This House would subsidise the translation of academic work in the languages of developing countries

Developing countries have in the past two decades made progress in the global academic and scientific community, contributing more and more research as their economies and infrastructures improve. But they are still far behind, and as the pace of academic and technological development seems to be quickening they run the risk of being left behind or in a state of constant lag behind the more developed western nations. One of the clearest problems is language, with English being the clear lingua franca for all scientific disciplines with more than 90% of journal articles for some disciplines being published in English.[1] In Germany it has been suggested that the solution is simply to “wait for Germany to become a genuinely bilingual society, using English as the global language of science and German as the local language spoken and read by health professionals and patients.”

This is clearly not a good solution for every country as English is not as widely taught in most countries as it is in Germany leading to the problem that many researchers in non-English speaking countries find it more difficult to get their work recognised.[2] Another suggestion to correct this problem is to subsidize the translation of academic work into the native languages of developing countries, or to have journals publish in more than one language. There are already some Spanish medical journals that do this publishing in both Spanish and English. However at the moment the work seems to mostly be the other way with journals that originally published in another language providing English translations of their articles for example Springer is taking the best articles from more than 1,700 Chinese university journals and publishing English versions. The Public Library of Science journals are encouraging their contributors to not just give an English version of the work if it was originally written in another language.[3] This clearly provides some benefit to those without the necessary English language skills but does not give them access to the most recent developments in the west. To do that there would need to be much greater investment in translation from English. Such a translation project would allow developing countries to participate on a more equal footing in global academia. Opponents contend that such translation efforts will only serve to reverse the positive trend toward the universalization of a few languages for academic research; they contend that such convergence allows for a fuller globalization of academic work and to allow for the eventual full equal everyone desires.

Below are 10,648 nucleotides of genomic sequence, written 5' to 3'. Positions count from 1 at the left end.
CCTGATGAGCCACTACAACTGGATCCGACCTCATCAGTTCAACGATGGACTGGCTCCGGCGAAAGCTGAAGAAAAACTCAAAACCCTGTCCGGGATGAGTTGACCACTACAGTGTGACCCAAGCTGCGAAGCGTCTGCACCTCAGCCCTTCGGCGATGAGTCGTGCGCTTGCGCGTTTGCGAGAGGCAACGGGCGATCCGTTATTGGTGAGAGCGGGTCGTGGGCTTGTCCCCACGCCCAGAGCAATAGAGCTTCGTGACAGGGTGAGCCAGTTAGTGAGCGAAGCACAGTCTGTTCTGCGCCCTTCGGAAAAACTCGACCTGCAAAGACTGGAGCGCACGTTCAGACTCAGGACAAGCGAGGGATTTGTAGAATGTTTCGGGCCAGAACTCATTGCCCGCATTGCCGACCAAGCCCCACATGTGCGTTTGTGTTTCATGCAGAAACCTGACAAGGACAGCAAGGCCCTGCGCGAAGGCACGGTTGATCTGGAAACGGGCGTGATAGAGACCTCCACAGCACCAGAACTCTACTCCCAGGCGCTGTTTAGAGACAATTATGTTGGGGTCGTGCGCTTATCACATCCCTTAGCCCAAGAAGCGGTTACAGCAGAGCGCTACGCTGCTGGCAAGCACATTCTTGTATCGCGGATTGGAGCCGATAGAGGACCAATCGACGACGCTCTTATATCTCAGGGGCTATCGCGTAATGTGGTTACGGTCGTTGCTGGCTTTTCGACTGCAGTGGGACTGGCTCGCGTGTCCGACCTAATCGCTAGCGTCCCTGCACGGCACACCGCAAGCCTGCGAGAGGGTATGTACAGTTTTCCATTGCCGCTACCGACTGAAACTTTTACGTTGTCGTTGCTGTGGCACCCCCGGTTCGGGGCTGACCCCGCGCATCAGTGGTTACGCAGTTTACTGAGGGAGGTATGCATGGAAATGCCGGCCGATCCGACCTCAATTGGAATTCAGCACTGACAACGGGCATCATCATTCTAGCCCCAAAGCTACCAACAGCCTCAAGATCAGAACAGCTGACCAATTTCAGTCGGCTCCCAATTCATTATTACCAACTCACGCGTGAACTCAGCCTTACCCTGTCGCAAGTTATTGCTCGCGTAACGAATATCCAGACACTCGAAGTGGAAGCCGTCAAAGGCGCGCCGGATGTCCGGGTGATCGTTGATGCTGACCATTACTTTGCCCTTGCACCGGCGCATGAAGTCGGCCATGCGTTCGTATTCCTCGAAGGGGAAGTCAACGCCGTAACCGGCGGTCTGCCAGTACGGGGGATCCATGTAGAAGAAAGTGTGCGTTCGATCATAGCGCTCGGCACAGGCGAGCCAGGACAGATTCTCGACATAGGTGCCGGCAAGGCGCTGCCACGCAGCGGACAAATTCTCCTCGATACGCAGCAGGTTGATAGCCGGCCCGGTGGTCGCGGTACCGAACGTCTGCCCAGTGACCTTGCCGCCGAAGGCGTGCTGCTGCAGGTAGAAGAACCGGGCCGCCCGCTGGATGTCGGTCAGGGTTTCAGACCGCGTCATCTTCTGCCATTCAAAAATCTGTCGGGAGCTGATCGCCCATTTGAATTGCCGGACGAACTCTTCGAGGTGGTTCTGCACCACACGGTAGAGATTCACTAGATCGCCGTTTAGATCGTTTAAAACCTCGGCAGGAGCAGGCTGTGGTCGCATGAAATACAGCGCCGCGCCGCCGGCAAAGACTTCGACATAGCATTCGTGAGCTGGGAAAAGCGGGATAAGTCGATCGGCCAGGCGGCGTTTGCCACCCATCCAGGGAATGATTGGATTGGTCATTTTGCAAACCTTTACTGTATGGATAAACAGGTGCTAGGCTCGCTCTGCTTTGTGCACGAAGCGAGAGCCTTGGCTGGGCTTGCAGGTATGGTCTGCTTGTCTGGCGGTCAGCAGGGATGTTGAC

[1] Lovgren, Stefan, ‘English in Decline as a First Language Study Says’, National Geographic News, 26 February 2004, http://news.nationalgeographic.com/news/2004/02/0226_040226_language_2.html

[2] Vasconcelos, Sonia M.R., et al, ‘Researchers' writing competence: a bottleneck in the publication of Latin-American science?’, EMBO reports, August 2008, Vol.9, No.8, pp700-702, http://www.ncbi.nlm.nih.gov/pmc/articles/PMC2515218/

[3] Meneghini, Rogerio, and Packer, Abel L., ‘Is there science beyond English? Initiatives to increase the quality and visibility of non-English publications might help to break down language barriers in scientific communication’, EMBO Report, February 2007, Vol.8 No.2, pp.112-116, http://www.ncbi.nlm.nih.gov/pmc/articles/PMC1796769/

 

Title 
Translation allows greater participation by academics in global academia and global marketplace of ideas
Point 

Communication in academia is necessary to effectively engage with the work of their colleagues elsewhere in the world, and in sciences in particular there has become a lingua franca in English.[1] Any academic without the language is at a severe disadvantage. Institutions and governments of the Global North have the resources and wherewithal to translate any research that might strike their fancy. The same is not true for states and universities in the Global South which have far more limited financial and human capital resources. By subsidizing the translation of academic literature into the languages of developing countries the developed world can expand the reach and impact of its institutions' research. Enabling access to all the best academic research in multiple languages will mean greater cross-pollination of ideas and knowledge. Newton is supposed to have said we “stand upon the shoulders of giants” as all ideas are ultimately built upon a foundation of past work.[2] Language is often a barrier to understanding so translation helps to broaden the shoulders upon which academics stand.

By subsidizing the publication of their work into other significant languages, institutions can have a powerful impact on improving their own reputation and academic impact. Academic rankings such as the rankings by Shanghai Jiao Tong University,[3] and the Times Higher Education magazine[4] include research and paper citations as part of the criteria. Just as importantly it opens the door to an improved free flowing dialogue between academics around the world. This is particularly important today as the developing world becomes a centre of economic and scientific development.[5] This translation project will serve to aid in the development of relations between research institutes, such as in the case of American institutions developing partnerships with Chinese and Indian universities.

[1] Meneghini, Rogerio, and Packer, Abel L., ‘Is there science beyond English? Initiatives to increase the quality and visibility of non-English publications might help to break down language barriers in scientific communication’, EMBO Report, February 2007, Vol.8 No.2, pp.112-116, http://www.ncbi.nlm.nih.gov/pmc/articles/PMC1796769/